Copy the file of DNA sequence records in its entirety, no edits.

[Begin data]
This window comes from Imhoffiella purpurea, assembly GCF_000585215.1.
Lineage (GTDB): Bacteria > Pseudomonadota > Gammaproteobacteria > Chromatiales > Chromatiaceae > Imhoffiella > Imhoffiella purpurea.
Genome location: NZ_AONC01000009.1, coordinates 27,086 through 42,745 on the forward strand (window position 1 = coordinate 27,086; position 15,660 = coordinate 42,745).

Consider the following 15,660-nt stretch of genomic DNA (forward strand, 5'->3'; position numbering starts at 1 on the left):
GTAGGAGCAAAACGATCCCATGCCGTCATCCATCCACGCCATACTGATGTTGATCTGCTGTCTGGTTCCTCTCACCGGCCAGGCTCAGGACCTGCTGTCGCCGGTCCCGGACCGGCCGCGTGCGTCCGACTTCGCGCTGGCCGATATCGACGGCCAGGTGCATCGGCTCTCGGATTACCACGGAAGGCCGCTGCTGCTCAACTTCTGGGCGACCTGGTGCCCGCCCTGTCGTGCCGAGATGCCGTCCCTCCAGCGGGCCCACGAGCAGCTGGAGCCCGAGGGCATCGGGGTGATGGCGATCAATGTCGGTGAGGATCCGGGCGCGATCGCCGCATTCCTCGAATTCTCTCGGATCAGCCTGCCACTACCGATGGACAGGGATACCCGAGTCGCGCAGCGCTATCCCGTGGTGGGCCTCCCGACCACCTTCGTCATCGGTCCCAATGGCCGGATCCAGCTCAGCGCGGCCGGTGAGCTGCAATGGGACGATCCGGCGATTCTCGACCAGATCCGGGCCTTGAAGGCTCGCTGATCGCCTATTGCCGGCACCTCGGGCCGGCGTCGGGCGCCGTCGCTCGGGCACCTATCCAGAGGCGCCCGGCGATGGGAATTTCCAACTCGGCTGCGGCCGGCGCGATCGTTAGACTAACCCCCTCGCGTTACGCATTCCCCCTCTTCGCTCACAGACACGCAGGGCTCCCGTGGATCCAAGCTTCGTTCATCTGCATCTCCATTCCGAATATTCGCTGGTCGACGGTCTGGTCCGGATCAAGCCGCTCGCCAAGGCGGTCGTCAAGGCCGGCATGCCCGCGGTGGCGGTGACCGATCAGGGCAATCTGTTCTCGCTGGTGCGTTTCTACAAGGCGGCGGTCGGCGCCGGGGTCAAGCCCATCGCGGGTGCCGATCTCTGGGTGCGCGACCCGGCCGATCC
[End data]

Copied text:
This window comes from Imhoffiella purpurea, assembly GCF_000585215.1.
Lineage (GTDB): Bacteria > Pseudomonadota > Gammaproteobacteria > Chromatiales > Chromatiaceae > Imhoffiella > Imhoffiella purpurea.
Genome location: NZ_AONC01000009.1, coordinates 27,086 through 42,745 on the forward strand (window position 1 = coordinate 27,086; position 15,660 = coordinate 42,745).

Consider the following 15,660-nt stretch of genomic DNA (forward strand, 5'->3'; position numbering starts at 1 on the left):
GTAGGAGCAAAACGATCCCATGCCGTCATCCATCCACGCCATACTGATGTTGATCTGCTGTCTGGTTCCTCTCACCGGCCAGGCTCAGGACCTGCTGTCGCCGGTCCCGGACCGGCCGCGTGCGTCCGACTTCGCGCTGGCCGATATCGACGGCCAGGTGCATCGGCTCTCGGATTACCACGGAAGGCCGCTGCTGCTCAACTTCTGGGCGACCTGGTGCCCGCCCTGTCGTGCCGAGATGCCGTCCCTCCAGCGGGCCCACGAGCAGCTGGAGCCCGAGGGCATCGGGGTGATGGCGATCAATGTCGGTGAGGATCCGGGCGCGATCGCCGCATTCCTCGAATTCTCTCGGATCAGCCTGCCACTACCGATGGACAGGGATACCCGAGTCGCGCAGCGCTATCCCGTGGTGGGCCTCCCGACCACCTTCGTCATCGGTCCCAATGGCCGGATCCAGCTCAGCGCGGCCGGTGAGCTGCAATGGGACGATCCGGCGATTCTCGACCAGATCCGGGCCTTGAAGGCTCGCTGATCGCCTATTGCCGGCACCTCGGGCCGGCGTCGGGCGCCGTCGCTCGGGCACCTATCCAGAGGCGCCCGGCGATGGGAATTTCCAACTCGGCTGCGGCCGGCGCGATCGTTAGACTAACCCCCTCGCGTTACGCATTCCCCCTCTTCGCTCACAGACACGCAGGGCTCCCGTGGATCCAAGCTTCGTTCATCTGCATCTCCATTCCGAATATTCGCTGGTCGACGGTCTGGTCCGGATCAAGCCGCTCGCCAAGGCGGTCGTCAAGGCCGGCATGCCCGCGGTGGCGGTGACCGATCAGGGCAATCTGTTCTCGCTGGTGCGTTTCTACAAGGCGGCGGTCGGCGCCGGGGTCAAGCCCATCGCGGGTGCCGATCTCTGGGTGCGCGACCCGGCCGATCC